A substantial difference between RGCs in the rodent and primate cerebral cortex described above should not be very surprising, but I found that even sophisticated neuroscientists who easily accept that lateral geniculate nucleus of the thalamus, which has no laminae in rodents, has distinct layers in the primates, do not accept that a substantial difference occurs during evolution of the cerebral cortex where one should expect the largest advance. By looking only at the common properties we cam miss the most important components - the differences- where the secrets of the human advent may lie. I speculated that maintenance of a stable, non-dividing population of RGCs that provides connections between the ventricular and pial surfaces in the large, rapidly expanding and increasingly convoluted primate cerebrumhas evolved to allow immature bipolar neurons to migrate to the overlying cortical plate. Thus, in primates, RGCs may have evolved to mature early in order to provide a stable scaffolding for the formation of the convoluted cortex (Rakic, 1978; 2003). The generation of radial units in the developing cortex is provided in the animated form (Supplementary Movie #1: http://rakiclab.med.yale.edu/RadialMigration.html). The dynamic model illustrates how relative cell positions in the protomap of the proliferative VZ are preserved during their radial migration to the cortical plate even in the gyrencephalic primate cerebrum which shifts during formation of convolutions (For details see Rakic, 1988a; Rakic, 1988b; Rakic 1995).
At the first glance it may appear paradoxical that non-neuronal (epithelial) cells play such a pivotal role as the scaffolding for placing cortical nerve cells into their proper locations. However, it should be recognized that the vertebrate central nervous system is a derivative and elaboration of the skin of the dorsal surface of the embryo that consists of the epithelial cells with organelles such as cilia that are characteristics of the tissues exposed to the outside environments. After neuronal tube closure the dorsal surface of the embryo becomes the inner lining of the ventricular cavity. During this period cells transform into pseudo-stratified neuroepitehlium that form the neural tube and budding cerebral vesicles, retaining some of the features of skin cells including cilia which can be found in virtually every neuron that derives from the VZ (Breuniug J. and Rakic, P. unpublished observation). However, as outlined below they serve several important developmental functions before disappearing and/or transforming into different cell types.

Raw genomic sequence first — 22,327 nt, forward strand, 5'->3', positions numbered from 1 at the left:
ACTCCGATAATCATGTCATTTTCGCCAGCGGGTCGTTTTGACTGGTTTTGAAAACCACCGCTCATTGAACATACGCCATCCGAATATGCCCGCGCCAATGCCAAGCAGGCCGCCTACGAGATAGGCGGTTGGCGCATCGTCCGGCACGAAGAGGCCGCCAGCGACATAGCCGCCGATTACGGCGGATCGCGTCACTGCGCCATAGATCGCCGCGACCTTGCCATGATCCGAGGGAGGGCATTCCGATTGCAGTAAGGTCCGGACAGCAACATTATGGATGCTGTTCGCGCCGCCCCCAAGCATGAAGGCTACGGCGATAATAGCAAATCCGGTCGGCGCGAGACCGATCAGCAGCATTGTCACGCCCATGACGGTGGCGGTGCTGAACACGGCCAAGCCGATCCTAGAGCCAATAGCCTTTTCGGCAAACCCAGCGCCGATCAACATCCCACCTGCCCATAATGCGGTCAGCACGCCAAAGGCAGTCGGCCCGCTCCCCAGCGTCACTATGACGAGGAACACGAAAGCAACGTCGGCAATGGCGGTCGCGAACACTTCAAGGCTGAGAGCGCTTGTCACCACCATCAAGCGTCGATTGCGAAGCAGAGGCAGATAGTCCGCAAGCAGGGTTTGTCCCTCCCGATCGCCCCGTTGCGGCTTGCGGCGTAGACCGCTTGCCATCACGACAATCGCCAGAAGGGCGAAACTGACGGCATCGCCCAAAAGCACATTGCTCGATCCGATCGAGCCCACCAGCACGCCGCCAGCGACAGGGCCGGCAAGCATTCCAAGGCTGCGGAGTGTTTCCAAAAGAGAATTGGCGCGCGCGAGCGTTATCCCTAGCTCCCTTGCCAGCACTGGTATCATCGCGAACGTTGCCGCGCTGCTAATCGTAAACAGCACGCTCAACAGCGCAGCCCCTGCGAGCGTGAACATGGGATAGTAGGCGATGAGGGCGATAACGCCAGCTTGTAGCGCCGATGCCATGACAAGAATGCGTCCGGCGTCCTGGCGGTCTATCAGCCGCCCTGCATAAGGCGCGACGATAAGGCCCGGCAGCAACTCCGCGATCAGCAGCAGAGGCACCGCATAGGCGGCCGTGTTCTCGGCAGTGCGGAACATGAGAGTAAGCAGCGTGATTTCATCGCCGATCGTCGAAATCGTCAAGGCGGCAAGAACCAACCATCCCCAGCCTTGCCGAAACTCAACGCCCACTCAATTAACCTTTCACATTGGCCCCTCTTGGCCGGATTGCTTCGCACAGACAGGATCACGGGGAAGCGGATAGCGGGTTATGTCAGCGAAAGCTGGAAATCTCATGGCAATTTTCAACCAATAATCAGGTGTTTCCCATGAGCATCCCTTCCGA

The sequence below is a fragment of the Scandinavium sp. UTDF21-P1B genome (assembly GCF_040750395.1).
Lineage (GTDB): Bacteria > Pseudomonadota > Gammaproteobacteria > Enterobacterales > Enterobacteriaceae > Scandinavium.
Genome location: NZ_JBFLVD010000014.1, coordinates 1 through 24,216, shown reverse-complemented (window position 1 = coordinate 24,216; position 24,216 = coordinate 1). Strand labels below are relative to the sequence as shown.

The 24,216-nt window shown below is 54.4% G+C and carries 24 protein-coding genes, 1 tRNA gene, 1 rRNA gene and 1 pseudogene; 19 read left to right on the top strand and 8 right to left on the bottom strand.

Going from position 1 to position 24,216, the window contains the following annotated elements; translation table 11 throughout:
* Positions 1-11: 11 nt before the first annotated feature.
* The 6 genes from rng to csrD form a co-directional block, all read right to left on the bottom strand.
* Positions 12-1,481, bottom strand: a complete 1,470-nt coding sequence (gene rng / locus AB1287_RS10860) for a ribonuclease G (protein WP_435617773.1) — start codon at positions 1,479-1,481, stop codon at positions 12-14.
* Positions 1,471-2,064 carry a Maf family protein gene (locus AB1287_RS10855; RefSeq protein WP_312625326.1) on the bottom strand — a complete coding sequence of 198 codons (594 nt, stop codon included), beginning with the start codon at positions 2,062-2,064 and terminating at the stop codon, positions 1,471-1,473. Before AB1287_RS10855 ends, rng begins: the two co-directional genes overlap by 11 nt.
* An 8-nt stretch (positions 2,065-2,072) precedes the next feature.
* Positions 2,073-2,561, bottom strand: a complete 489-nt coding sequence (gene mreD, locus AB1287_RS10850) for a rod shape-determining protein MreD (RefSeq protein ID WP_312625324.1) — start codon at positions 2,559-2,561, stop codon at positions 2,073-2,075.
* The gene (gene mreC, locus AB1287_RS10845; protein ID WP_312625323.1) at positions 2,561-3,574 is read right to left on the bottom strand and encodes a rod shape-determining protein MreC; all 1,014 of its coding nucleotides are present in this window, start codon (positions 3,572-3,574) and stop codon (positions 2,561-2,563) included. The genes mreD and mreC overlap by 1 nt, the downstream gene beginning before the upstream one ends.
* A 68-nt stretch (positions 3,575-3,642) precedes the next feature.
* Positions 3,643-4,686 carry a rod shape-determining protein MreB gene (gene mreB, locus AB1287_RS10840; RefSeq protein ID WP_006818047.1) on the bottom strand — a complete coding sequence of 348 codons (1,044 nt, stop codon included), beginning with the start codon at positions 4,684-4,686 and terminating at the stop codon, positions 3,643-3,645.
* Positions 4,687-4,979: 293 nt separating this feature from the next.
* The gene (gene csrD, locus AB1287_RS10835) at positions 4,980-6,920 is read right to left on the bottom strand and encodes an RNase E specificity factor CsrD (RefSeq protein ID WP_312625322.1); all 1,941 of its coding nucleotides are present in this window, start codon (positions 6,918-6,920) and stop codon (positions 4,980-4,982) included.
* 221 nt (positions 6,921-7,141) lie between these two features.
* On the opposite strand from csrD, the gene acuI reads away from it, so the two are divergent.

Apart from its remarkable size and unusual shape, RGC has been recognized as a maverick among brain cells that has a pivotal role in development and evolution of the cerebral cortex. Although it has been known for some time that the primary or conventional RGC phenotype derives from the neuroepithelial form (now called neural stem cells) that can generate neurons (e.g., Cameron and Rakic, 1991), increasing numbers of in vivo and in vitro studies indicated that these can generate not only neuronal progenitors but also directly, post mitotic neurons (Chanas-Sacre et al., 2000; Hartfuss et al. 2001; Noctor et al., 2001; Tamamaki et al., 2001; Gaiano and Fishell, 2002; Heins et al., 2002; Fishell and Kriegstein, 2003; Malatesta et al., 2003; Tramontin et al., 2003; Gal et al., 2006; Rasin et al., 2007). More recent observations confirmed the existence of dedicated neuronal progenitors in the VZ/SVZ that are derived from the parent RGCs and do not inherit the basal fiber that terminates at the pial surface (Rakic, 2003; Noctor et al, 2004; Gal et al., 2006, reviewed in Martinez-Cerdeño et al., 2006). Use of the retroviral gene transfer method, which enables to trace cell lineages in the developing mammalian telencephalon, including primates, also shows a divergence of basic cell types (Luskin et al., 1988; Parnavelas et al., 1991; Kornack and Rakic, 1995).
Classification of cells using the silver impregnation method, which depends on subtle distinctions between cell size and shapes, has suggested, but could not prove or even expose, the full spectrum of cellular heterogeneity of the embryonic cerebral wall. More recently, the use of specific cellular markers, combined with computer-assisted serial EM cell reconstruction, in utero electroporation and time-lapse multiphoton imaging revealed that the embryonic cerebral wall contains multiple cell classes, including dividing, post-mitotic, radially and tangentially migrating and the stationary neuronal and glial cells that are organized into transient layers (Fig. 1 and Gal., et al., 2006).